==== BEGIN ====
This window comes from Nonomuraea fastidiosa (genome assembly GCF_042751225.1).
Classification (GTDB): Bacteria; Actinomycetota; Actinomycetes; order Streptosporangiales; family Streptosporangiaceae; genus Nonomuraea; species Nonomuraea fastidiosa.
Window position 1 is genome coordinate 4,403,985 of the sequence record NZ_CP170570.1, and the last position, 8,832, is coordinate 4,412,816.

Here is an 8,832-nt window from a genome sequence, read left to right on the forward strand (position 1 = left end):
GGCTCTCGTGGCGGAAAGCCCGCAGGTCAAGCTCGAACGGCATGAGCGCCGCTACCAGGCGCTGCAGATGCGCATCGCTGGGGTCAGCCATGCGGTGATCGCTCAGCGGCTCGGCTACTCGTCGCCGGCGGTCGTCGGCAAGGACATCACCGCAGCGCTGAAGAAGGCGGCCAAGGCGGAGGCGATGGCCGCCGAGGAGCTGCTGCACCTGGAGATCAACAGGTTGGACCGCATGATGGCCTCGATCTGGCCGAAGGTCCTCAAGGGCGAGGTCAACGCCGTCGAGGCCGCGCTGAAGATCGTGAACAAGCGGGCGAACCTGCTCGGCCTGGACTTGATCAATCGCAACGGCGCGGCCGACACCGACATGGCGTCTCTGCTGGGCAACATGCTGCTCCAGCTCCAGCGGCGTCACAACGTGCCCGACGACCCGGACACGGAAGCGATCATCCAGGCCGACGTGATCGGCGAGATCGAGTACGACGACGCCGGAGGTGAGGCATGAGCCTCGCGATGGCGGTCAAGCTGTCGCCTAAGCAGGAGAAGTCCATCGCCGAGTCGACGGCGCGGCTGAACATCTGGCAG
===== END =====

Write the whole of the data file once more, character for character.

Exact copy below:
This window comes from Nonomuraea fastidiosa (genome assembly GCF_042751225.1).
Classification (GTDB): Bacteria; Actinomycetota; Actinomycetes; order Streptosporangiales; family Streptosporangiaceae; genus Nonomuraea; species Nonomuraea fastidiosa.
Window position 1 is genome coordinate 4,403,985 of the sequence record NZ_CP170570.1, and the last position, 8,832, is coordinate 4,412,816.

Here is an 8,832-nt window from a genome sequence, read left to right on the forward strand (position 1 = left end):
GGCTCTCGTGGCGGAAAGCCCGCAGGTCAAGCTCGAACGGCATGAGCGCCGCTACCAGGCGCTGCAGATGCGCATCGCTGGGGTCAGCCATGCGGTGATCGCTCAGCGGCTCGGCTACTCGTCGCCGGCGGTCGTCGGCAAGGACATCACCGCAGCGCTGAAGAAGGCGGCCAAGGCGGAGGCGATGGCCGCCGAGGAGCTGCTGCACCTGGAGATCAACAGGTTGGACCGCATGATGGCCTCGATCTGGCCGAAGGTCCTCAAGGGCGAGGTCAACGCCGTCGAGGCCGCGCTGAAGATCGTGAACAAGCGGGCGAACCTGCTCGGCCTGGACTTGATCAATCGCAACGGCGCGGCCGACACCGACATGGCGTCTCTGCTGGGCAACATGCTGCTCCAGCTCCAGCGGCGTCACAACGTGCCCGACGACCCGGACACGGAAGCGATCATCCAGGCCGACGTGATCGGCGAGATCGAGTACGACGACGCCGGAGGTGAGGCATGAGCCTCGCGATGGCGGTCAAGCTGTCGCCTAAGCAGGAGAAGTCCATCGCCGAGTCGACGGCGCGGCTGAACATCTGGCAG